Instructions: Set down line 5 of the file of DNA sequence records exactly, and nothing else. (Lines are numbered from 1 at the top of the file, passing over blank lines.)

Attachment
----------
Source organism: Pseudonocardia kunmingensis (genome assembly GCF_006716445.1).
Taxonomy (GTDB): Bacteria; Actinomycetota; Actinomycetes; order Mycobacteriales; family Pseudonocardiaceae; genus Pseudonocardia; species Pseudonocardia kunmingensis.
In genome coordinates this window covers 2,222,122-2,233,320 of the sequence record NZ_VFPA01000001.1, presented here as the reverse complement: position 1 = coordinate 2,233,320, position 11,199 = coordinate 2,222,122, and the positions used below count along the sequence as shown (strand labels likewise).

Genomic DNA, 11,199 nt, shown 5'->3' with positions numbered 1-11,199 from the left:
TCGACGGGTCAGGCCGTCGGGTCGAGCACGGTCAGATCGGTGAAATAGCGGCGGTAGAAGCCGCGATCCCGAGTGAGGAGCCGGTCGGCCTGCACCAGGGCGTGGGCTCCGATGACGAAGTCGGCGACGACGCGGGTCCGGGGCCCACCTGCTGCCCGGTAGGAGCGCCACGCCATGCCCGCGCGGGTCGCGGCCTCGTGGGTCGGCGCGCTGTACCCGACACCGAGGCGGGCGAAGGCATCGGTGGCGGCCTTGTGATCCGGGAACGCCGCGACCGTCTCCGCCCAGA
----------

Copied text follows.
TCGACGGGTCAGGCCGTCGGGTCGAGCACGGTCAGATCGGTGAAATAGCGGCGGTAGAAGCCGCGATCCCGAGTGAGGAGCCGGTCGGCCTGCACCAGGGCGTGGGCTCCGATGACGAAGTCGGCGACGACGCGGGTCCGGGGCCCACCTGCTGCCCGGTAGGAGCGCCACGCCATGCCCGCGCGGGTCGCGGCCTCGTGGGTCGGCGCGCTGTACCCGACACCGAGGCGGGCGAAGGCATCGGTGGCGGCCTTGTGATCCGGGAACGCCGCGACCGTCTCCGCCCAGA